A notch 376 is positioned on the fuel injector 326 proximate to the upper surface 378 of the fuel injector 326. When the fuel injector 326 is inserted into the fuel rail 334, the notch 376 inserts into the vertical portion 368 of the groove 364 at the lower edge 374. When the notch 376 has completed passing through the vertical portion 368 of the groove 364, the notch 376 then travels horizontally through the horizontal portion 370. The notch 376 then travels downwardly into the locking vertical portion 372. In this position, the fuel injector 326 is secured to the fuel rail 334. Alternatively, the notch 376 is on the socket 362, and the groove 364 is on the fuel injector 326.

There are several advantages to the lost core fuel rail of the present invention. For one, the fuel rail 34, 134, 234, 334 can be easily formed and does not have to be welded as in prior art. The fuel rail can be formed in one piece and does not require a metal cross-over tube or O-rings. Fewer parts are needed, saving money as well as assembly time. Additionally, attachment features can be easily molded into the fuel rail for attachment of fuel injectors 26, 126, 226, 326.

Accordingly, the present invention provides a fuel rail formed by a lost core process which is formed in one piece and includes attachment features for attachment of fuel injectors.

The foregoing description is only exemplary of the principles of the invention. Many modifications and variations of the present invention are possible in light of the above teachings. The preferred embodiments of this invention have been disclosed, however, so that one of ordinary skill in the art would recognize that certain modifications would come within the scope of this invention. It is, therefore, to be understood that within the scope of the appended claims, the invention may be practiced otherwise than as specially described. For that reason the following claims should be studied to determine the true scope and content of this invention.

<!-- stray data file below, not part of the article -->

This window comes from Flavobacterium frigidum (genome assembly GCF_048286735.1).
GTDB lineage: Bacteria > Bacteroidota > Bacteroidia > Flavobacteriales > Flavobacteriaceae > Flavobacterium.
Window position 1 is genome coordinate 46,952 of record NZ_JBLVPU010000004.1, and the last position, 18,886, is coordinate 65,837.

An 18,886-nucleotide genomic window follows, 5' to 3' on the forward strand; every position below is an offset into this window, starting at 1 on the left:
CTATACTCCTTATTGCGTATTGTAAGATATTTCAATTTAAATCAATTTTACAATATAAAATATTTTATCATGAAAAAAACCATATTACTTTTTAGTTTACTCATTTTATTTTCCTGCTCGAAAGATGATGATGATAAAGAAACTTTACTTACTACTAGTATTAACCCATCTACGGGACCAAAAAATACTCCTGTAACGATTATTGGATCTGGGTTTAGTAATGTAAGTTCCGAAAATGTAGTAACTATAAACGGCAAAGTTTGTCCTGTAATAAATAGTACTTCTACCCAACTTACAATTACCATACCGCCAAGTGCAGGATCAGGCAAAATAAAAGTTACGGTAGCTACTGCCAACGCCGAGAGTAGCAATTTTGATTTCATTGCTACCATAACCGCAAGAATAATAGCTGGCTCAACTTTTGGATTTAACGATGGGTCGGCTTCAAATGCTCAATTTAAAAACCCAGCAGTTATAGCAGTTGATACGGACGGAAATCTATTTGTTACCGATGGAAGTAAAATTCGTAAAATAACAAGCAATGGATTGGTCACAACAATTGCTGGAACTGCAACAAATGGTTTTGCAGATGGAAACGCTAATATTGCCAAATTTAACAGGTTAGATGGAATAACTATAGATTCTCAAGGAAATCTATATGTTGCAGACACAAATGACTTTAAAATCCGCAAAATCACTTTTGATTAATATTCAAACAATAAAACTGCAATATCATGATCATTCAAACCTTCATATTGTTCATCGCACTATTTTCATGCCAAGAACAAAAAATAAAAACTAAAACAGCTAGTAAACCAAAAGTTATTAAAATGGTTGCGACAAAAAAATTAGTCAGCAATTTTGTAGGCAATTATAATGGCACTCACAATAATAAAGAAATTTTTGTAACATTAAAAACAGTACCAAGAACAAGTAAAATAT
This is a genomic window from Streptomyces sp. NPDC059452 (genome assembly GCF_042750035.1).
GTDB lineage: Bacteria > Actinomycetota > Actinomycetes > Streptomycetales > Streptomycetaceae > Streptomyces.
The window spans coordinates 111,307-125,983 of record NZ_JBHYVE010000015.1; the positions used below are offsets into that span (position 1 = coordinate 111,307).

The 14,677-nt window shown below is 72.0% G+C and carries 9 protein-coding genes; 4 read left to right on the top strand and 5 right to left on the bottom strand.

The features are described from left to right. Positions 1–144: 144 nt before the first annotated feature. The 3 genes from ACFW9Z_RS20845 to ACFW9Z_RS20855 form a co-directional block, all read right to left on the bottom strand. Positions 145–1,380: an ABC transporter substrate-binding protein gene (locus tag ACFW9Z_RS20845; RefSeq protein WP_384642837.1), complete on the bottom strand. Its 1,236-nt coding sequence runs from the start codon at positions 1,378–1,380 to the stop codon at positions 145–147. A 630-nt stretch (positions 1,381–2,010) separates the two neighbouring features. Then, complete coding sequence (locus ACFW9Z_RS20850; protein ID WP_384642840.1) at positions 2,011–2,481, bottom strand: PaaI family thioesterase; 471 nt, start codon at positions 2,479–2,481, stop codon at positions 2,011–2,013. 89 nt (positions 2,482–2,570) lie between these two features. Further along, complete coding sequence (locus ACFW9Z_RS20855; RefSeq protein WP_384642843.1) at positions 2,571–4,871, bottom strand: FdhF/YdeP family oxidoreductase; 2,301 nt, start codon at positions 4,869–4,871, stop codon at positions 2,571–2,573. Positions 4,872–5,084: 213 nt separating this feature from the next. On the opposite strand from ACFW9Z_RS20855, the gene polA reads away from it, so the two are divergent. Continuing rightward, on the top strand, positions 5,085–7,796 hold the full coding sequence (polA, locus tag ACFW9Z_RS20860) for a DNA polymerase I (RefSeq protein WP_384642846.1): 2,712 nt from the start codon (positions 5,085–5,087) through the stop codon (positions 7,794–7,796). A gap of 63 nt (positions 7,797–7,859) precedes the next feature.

Patent Citations
Cited PatentFiling datePublication dateApplicantTitle
US4295452 *Jun 6, 1979Oct 20, 1981Robert Bosch GmbhFuel injection system
US4395988Mar 20, 1981Aug 2, 1983Robert Bosch GmbhFuel injection system
US4991557Aug 21, 1989Feb 12, 1991Siemens-Bendix Automotive Electronics L.P.Self-attaching electromagnetic fuel injector
US5140963Jun 20, 1991Aug 25, 1992Siemens Automotive LimitedFuel rail mounting for a fuel injector
US5301647Jun 14, 1993Apr 12, 1994Siemens Automotive L.P.Fuel injector attachment clip
US5394850 *Nov 19, 1993Mar 7, 1995Siemens Electric LimitedTop-feed fuel injector mounting in an integrated air-fuel system
US5531202Jul 18, 1995Jul 2, 1996Siemens Automotive CorporationFuel rail assembly having internal electrical connectors
US5724946Nov 22, 1996Mar 10, 1998Siemens Automotive CorporationFuel rail and injector assembly
US6251323 *Feb 9, 1998Jun 26, 2001Royal Eco Products LimitedPlastic molding process and products produced thereby
*DE19739810A Title not available
Referenced by
Citing PatentFiling datePublication dateApplicantTitle
US6990959 *Dec 3, 2004Jan 31, 2006Millennium Industries Corp.Fuel rail delivery system arrangement
US7263975Jan 25, 2005Sep 4, 2007Dana CorporationPlastic coated metal fuel rail
US7469680Sep 30, 2005Dec 30, 2008Caterpillar Inc.Fluid system having quill-mounted manifold
US8596247Jul 13, 2010Dec 3, 2013Caterpillar Inc.Fuel delivery assembly
Classifications
U.S. Classification123/456, 123/470
International ClassificationB29C33/52, F02M55/02, B29C45/44, F02M69/46
Cooperative ClassificationF02M69/465, B29C45/4457, B29C33/52
European ClassificationF02M69/46B2, B29C45/44F, B29C33/52
Legal Events
DateCodeEventDescription
Nov 6, 2007FPExpired due to failure to pay maintenance fee
Effective date: 20070916
Sep 16, 2007LAPSLapse for failure to pay maintenance fees
Apr 4, 2007REMIMaintenance fee reminder mailed
Jul 10, 2003ASAssignment
Owner name: 3840620 CANADA INC., CANADA
Free format text: ASSET TRANSFER AGREEMENT;ASSIGNOR:SIEMENS CANADA LIMITED;REEL/FRAME:014243/0194
Effective date: 20010101
Owner name: SIEMENS AUTOMOTIVE INC., CANADA
Free format text: CERTIFICATE OF AMENDMENT;ASSIGNOR:3840620 CANADA INC.;REEL/FRAME:014246/0011
Effective date: 20010105
Owner name: SIEMENS VDO AUTOMOTIVE, INC., CANADA
Free format text: CERTIFICATE OF AMALGAMATION;ASSIGNOR:SIEMENS AUTOMOTIVE INC.;REEL/FRAME:014243/0221
Effective date: 20020101
Owner name: 3840620 CANADA INC. 700 PARK AVENUECHATHAM, (1)N7M
Owner name: SIEMENS AUTOMOTIVE INC. 700 PARK AVENUE EASTCHATHA
Owner name: SIEMENS VDO AUTOMOTIVE, INC. 16 INDUSTRIAL PARK RO
Jul 26, 2001ASAssignment
Owner name: SIEMENS CANADA LIMITED, CANADA
Free format text: ASSIGNMENT OF ASSIGNORS INTEREST;ASSIGNORS:BOLOSOVER, GRAHAM;WHALEY, LISA;KEHOE, JON-DAVID;AND OTHERS;REEL/FRAME:012039/0349;SIGNING DATES FROM 20010709 TO 20010712
Owner name: SIEMENS CANADA LIMITED 16 INDUSTRIAL PARK ROADTILB
Free format text: ASSIGNMENT OF ASSIGNORS INTEREST;ASSIGNORS:BOLOSOVER, GRAHAM /AR;REEL/FRAME:012039/0349;SIGNING DATES FROM 20010709 TO 20010712